The only scenario in which we could see this functionality being used is when a specific PAL algorithm is migrated from the HANA environment to the Predictive Analytics environment. However, considering the shortcomings we have described, we wouldn’t recommend it.
The R modules were altogether very straightforward to use; they provide a way to R without knowing any coding and you don’t need to be an expert to use this part of Expert Analytics. We strongly recommend that the few parameters available be adjusted from the defaults; using the R-boosting algorithm from the ADABOOST library, we observed a significant jump in model accuracy simply by increasing the number of trees.
As discussed above, there are only a few libraries available for regression and classification. We would like to see the XgBoost model made available; we would like to see it so much that we built our own module to access it using the R scripting functionality described below.
Despite our misgivings about the particular model being invoked in the R module, we could see this being employed in similar scenarios to the APL modules.It is an alternative that’s just as simple, and we would recommend to use them both and see which one works best.
R Scripting in Expert Analytics
We were pleasantly surprised by the functionality and versatility of the R scripting feature; it technically has access to all of R’s rich visualisation capability and all the advanced libraries. However, one does need to possess a reasonable grasp of the R language to take advantage of this. We are surprised that SAP don’t market this feature more; for a data scientist proficient in R, it’s quite straight forward to understand the tool and implement an R based model.
There are two scenarios in which we see this functionality being used: the first is when a very specific statistical model is required for a problem, and is not otherwise available outside of the R environment. By migrating the model into Expert Analytics, an end user can schedule and support the model like any other process used in that environment. Expert Analytics does not present an ideal development environment, but it is straightforward to develop the code within R and then copy it over to Expert Analytics when it is ready.
The second use case in which the R-scripting capability may be useful is to increase the accuracy of a model. This is of value where the stakes are high, such as assessing lending risk where one bad loan could equate to a write-off of hundreds of thousands of dollars. We decided to test this out using some specialised machine learning algorithms, to see how much of an improvement we could get over the R modules discussed above. Followers of Kaggle competitions will be familiar with the popular XgBoost algorithm; we decided to write an R script to implement this, and it does indeed render a small improvement in accuracy.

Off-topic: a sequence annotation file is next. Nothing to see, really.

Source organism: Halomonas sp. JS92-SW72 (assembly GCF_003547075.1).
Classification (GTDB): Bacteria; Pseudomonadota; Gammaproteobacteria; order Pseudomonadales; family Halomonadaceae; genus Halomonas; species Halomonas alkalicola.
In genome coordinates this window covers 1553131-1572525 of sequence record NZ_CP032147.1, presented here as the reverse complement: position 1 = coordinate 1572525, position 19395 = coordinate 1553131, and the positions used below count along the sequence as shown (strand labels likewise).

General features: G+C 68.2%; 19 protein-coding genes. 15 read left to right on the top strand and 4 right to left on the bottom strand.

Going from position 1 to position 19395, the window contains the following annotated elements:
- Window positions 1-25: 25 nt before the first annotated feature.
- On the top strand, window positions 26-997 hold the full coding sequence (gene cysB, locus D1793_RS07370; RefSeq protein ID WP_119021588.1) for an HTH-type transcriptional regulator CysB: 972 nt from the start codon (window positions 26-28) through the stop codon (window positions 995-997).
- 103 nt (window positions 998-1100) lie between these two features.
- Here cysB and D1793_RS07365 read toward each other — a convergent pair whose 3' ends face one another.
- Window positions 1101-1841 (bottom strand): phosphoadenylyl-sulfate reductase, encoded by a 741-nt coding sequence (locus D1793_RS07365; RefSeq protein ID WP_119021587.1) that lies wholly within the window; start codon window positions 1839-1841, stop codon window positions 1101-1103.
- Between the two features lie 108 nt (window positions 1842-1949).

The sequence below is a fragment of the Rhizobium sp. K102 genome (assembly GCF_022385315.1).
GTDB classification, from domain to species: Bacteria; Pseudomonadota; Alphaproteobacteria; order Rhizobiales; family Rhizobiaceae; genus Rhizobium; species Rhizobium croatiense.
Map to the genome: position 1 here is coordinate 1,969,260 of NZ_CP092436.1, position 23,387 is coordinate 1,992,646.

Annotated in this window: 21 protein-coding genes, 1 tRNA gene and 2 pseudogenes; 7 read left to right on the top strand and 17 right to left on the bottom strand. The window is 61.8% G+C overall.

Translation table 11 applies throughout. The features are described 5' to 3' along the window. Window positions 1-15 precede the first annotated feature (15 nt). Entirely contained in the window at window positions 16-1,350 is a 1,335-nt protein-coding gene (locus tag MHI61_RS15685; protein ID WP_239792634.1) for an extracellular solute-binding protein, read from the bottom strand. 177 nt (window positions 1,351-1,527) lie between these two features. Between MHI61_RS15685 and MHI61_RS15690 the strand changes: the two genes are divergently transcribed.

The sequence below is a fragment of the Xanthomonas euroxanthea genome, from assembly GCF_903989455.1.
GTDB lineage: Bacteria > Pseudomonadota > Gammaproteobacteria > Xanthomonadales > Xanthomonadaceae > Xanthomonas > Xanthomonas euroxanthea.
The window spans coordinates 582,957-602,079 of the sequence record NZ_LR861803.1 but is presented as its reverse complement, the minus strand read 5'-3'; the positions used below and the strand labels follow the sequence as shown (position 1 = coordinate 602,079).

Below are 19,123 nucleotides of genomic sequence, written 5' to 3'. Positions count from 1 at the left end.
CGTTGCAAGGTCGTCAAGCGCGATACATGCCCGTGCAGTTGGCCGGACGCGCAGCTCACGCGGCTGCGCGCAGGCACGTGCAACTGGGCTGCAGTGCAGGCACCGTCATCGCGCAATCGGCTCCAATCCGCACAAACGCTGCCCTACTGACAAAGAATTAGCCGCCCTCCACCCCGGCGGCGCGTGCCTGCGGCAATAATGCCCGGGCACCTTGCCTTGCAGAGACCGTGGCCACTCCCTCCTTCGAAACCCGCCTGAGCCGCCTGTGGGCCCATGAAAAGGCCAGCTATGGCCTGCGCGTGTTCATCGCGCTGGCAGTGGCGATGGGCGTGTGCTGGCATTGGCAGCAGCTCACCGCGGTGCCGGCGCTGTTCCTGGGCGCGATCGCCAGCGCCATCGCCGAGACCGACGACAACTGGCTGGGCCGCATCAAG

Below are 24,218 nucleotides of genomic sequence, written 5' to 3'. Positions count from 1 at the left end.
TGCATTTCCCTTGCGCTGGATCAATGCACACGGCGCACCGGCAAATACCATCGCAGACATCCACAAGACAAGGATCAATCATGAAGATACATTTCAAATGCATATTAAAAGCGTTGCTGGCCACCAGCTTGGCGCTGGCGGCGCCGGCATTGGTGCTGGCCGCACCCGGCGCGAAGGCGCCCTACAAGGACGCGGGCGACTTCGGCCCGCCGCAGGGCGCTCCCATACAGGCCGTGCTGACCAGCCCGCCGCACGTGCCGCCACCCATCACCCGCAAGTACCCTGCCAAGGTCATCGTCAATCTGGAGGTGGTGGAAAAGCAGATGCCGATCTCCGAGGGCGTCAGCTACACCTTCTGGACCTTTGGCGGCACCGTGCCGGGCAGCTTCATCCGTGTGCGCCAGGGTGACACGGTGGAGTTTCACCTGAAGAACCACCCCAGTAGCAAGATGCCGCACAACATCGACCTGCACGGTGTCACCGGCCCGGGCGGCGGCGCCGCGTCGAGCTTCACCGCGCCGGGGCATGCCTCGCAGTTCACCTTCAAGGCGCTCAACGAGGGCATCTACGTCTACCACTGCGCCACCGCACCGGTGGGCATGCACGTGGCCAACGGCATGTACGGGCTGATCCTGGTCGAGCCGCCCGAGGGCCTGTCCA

The H2O model gave the highest AUC score, although by only a small margin. In terms of usability, it’s essentially the same process as creating an R extension above. The biggest downside is the relative lack of algorithm; only a handful are available and these are largely supervised and unsupervised learning algorithms. However, this should cover most of what a data scientist needs.
The context in which one would use H2O above any other option is when the data set is large; H2O offers an extendable parallelised in-memory analytical engine.
We have described our experience using SAP Predictive Analytics in the context of predicting churn in a realistic data set. We have explored the various modelling frameworks available in terms of ease of use, model availability and predictive power. With the exception of the PAL implementation of logistic regression, the various modelling regimes were comparable in terms of accuracy. They are mainly differentiated by how easy or difficult they are to use, and the range of models available to them. Based on this, we were able to make some recommendations as to which scenarios they might be best employed in (see above). The trade-off between expediency and accuracy could largely be offset by tuning the model parameters available in the modules. For specialised models, or extreme accuracy, there is the option to use R extensions.
Although the workflow will not be what a data scientist is used to, it does allow their work to be incorporated into the SAP stack, and the mature business processes that typically accompany it. We will have more to say on this in our next blog about the production process using Predictive Analytics